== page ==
inside of controller

The tricky part was parsing the data. Not too long ago tech support was building a few displays and I got the job of building the parser. I wanted it to look something like GPS data, where you had a string with a beginning and end character and all your values in the middle. Since I had that library working a few months ago I took the code and made it fit this application. Since I really only had button states, and potentiometer values to keep track of, it wasn't too hard. The controller sent the states of all the buttons and knobs as one "sentence," then the final device took all those values and stuck them into variables. The code could then use whatever values it wanted. Since this was updated a constantly there was always fresh data.

Next step was some basic tests. I was able to send commands to the lights over a serial connection, and the output from my controller looked good on the screen. For a real test though I needed to actually build a controller, since unsoldered jumper wires only get you so far. A while ago I found a great site that lets you put in dimensions and material thickness and gives you a pdf you can send to a laser cutter to print interlocking box pieces. So I added some cutouts to some of the pieces for my screen, buttons, etc., and cut away. After a lot of soldering, and having to add a protoboard to connect a whole bunch of ground wires, I had a controller I could start testing with. Once I had the controller things started looking up. We won't get into all of the issues I had (switch statements are a pain if you don't have the right breaks and returns), but we finally had a working controller.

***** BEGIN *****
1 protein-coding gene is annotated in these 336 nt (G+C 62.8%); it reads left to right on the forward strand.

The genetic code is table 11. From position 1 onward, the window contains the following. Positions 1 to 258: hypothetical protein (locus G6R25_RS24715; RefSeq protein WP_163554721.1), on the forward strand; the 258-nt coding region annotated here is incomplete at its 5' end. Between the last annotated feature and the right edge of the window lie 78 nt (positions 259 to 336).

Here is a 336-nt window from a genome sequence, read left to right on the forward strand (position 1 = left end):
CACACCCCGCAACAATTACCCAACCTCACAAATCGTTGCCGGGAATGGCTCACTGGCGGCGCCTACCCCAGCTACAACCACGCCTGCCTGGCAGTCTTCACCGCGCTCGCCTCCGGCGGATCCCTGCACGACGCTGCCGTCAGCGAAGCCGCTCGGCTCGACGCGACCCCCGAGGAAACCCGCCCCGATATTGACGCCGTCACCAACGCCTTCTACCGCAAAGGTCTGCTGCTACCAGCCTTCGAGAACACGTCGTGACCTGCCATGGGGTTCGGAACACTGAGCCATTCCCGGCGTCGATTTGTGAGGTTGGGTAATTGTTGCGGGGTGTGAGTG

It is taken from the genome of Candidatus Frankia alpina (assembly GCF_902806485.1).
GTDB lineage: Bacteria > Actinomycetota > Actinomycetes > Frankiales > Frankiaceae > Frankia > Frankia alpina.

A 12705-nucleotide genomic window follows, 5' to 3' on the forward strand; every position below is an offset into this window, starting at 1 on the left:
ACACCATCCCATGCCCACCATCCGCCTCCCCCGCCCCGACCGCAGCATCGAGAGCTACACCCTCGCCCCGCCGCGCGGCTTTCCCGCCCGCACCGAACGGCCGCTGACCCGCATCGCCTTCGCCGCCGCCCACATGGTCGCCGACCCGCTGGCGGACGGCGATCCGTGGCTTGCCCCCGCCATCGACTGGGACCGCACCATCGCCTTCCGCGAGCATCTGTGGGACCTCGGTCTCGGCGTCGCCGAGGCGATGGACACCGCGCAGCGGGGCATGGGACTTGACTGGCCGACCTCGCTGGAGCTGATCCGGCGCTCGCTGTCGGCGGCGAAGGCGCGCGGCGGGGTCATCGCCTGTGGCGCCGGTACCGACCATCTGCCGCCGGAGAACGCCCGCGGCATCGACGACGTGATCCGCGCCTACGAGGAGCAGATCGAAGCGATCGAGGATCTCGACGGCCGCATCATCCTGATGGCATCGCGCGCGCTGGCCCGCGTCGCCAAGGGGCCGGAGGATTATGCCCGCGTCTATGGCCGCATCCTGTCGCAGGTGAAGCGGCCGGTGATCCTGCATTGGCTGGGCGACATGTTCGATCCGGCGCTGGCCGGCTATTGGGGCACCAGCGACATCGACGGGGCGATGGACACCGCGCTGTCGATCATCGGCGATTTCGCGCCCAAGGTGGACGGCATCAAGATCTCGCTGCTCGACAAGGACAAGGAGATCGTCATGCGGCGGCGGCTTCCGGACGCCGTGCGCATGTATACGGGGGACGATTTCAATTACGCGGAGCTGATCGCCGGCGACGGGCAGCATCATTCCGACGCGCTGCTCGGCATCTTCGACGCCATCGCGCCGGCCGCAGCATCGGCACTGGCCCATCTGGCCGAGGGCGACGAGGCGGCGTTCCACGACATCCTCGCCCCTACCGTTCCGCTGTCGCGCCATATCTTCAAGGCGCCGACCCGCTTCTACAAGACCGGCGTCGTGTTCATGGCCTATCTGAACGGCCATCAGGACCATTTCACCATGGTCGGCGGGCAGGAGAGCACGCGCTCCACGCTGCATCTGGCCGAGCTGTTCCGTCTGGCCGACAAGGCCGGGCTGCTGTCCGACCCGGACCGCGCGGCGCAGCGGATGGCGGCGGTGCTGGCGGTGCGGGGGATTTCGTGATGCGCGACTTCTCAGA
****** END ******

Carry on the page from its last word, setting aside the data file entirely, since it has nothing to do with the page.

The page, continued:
finished controller

The last part was making this thing rock solid. I needed to sit in a lighting booth and have people backstage be able to switch on and off the main power and stick it in the prop, which had an aluminum foil base and cellophane and sticks on top. I was already hacking together my power supply to use two LiPo batteries in series (the Femtobuck needs 6V and AAs weren't providing enough power). I ended up adding a barrel jack connector to my battery supply, and running that through our barrel jack inline switch. Then I covered everything in electrical tape, not only to hold it together, but also to prevent it shorting out on the aluminum foil.